One hundred free-standing pots containing aloes and grasses were being wheeled into place, an attractive green plant display was being assembled at the entrance, and carpenters and technicians were busy at work around the various areas of the award-winning venue, getting everything ready for the big global gathering which starts on Wednesday.
Durban businesswoman Tebogo Petlele also arrived to deliver her “Seponono Africa” company’s colourful headwraps to the WEF hostesses and staff, who will sport them during the three-day event.
Petlele is a WEF Durban global shaper, part of a network of young local people “who are exceptional in their potential, in their achievements and who are driven to make a contribution in their communities”, the WEF said.
Meanwhile, as global leaders, including heads of state, gather for the event, the National Joint Operational and Intelligence Structure (Natjoints), which includes the SAPS, has put measures in place to ensure WEF Africa will take place in a safe and secure environment.
With a history of successfully delivering secure major international events, “law-enforcement agencies with other key stakeholders, will continue to be meticulous in the implementation of the security plan”, a Natjoints statement said yesterday.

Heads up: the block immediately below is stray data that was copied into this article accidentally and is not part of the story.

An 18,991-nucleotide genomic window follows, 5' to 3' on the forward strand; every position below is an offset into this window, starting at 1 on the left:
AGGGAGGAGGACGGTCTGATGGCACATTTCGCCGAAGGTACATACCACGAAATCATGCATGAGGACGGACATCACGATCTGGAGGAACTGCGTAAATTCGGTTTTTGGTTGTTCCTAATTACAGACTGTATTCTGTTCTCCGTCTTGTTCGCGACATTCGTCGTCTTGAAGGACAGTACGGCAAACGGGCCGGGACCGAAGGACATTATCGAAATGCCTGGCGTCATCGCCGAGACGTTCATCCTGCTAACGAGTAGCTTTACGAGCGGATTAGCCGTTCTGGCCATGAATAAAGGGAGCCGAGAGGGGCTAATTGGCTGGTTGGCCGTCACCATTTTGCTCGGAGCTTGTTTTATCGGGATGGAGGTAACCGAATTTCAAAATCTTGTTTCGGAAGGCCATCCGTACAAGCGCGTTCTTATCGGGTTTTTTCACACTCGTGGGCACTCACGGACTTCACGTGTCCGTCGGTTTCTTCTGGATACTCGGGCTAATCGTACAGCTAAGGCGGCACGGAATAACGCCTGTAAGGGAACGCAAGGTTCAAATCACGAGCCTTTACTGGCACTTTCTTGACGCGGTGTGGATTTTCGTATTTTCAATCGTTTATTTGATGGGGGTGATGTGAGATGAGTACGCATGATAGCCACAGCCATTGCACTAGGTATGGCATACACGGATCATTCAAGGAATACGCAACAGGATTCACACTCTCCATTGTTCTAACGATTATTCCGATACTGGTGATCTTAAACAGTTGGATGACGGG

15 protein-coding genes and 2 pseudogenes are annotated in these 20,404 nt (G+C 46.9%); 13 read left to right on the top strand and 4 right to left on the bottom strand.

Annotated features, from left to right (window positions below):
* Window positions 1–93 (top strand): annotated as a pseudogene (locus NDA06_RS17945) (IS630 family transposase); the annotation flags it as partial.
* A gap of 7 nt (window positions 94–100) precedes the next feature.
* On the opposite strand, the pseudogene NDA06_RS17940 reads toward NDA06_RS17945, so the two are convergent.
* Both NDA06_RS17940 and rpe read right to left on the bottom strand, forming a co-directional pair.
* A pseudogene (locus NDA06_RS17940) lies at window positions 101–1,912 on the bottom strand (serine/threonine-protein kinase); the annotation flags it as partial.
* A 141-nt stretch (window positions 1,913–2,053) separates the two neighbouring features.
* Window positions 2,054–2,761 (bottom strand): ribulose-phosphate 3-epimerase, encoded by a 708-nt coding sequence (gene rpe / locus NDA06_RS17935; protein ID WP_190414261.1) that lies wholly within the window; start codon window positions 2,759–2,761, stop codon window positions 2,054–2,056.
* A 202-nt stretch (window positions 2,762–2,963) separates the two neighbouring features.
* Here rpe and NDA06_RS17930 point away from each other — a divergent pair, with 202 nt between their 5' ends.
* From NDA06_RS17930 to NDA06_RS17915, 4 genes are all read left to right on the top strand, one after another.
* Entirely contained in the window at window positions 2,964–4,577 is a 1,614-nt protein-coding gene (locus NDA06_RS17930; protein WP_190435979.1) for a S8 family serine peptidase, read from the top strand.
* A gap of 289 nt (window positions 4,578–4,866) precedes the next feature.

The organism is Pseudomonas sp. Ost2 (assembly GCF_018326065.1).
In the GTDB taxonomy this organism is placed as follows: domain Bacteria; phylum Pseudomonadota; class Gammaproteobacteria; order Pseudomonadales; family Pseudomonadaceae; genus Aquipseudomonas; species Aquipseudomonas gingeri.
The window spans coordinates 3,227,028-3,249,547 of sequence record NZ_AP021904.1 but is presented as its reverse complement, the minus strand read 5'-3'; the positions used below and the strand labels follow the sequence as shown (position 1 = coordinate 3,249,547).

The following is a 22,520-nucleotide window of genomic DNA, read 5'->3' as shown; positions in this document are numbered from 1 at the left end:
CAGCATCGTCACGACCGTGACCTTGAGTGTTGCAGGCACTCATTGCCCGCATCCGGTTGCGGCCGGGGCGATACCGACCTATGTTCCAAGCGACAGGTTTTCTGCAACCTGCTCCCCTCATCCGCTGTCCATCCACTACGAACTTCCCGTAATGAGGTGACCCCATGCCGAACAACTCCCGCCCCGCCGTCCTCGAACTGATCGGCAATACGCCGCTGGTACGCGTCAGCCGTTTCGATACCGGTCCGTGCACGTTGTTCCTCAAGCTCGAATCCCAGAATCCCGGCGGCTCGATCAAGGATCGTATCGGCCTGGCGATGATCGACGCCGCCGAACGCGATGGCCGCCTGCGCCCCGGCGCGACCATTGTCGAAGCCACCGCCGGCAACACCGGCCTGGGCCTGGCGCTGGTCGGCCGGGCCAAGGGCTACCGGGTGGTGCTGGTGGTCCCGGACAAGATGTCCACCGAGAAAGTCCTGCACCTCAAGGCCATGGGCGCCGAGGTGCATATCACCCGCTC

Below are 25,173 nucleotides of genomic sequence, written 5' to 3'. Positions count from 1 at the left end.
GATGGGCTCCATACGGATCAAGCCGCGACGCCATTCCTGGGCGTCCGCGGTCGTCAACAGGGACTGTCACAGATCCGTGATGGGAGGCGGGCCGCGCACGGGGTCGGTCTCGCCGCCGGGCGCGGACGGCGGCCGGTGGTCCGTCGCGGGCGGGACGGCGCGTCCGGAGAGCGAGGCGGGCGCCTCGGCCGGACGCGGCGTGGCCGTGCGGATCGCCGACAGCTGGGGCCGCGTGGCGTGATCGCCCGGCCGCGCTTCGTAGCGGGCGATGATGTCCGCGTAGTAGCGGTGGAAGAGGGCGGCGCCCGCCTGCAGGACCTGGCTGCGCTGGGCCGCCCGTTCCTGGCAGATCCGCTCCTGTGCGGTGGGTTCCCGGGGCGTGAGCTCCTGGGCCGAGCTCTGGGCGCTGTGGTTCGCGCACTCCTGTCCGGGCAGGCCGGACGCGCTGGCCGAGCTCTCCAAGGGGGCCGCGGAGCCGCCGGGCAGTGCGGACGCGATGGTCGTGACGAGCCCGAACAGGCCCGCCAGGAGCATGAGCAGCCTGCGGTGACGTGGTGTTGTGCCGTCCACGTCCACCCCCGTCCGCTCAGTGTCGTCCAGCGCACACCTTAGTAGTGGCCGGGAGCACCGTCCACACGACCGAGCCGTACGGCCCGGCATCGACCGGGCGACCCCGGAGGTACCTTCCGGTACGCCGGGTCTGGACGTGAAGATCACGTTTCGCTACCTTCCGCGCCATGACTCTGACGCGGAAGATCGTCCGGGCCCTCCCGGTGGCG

“There will be uncompromising security, and any criminal or disruptive conduct will result in appropriate action being taken, including arrest and prosecution,” the statement said.
While the right to protest was respected, any authorised protest action had to be conducted in a peaceful and responsible manner, at the designated area and within the confines of the law.
There would be road closures, particularly around the ICC, and motorists should plan alternative routes to avoid frustration, the statement said, adding that security planning had made provision for minimal disruption.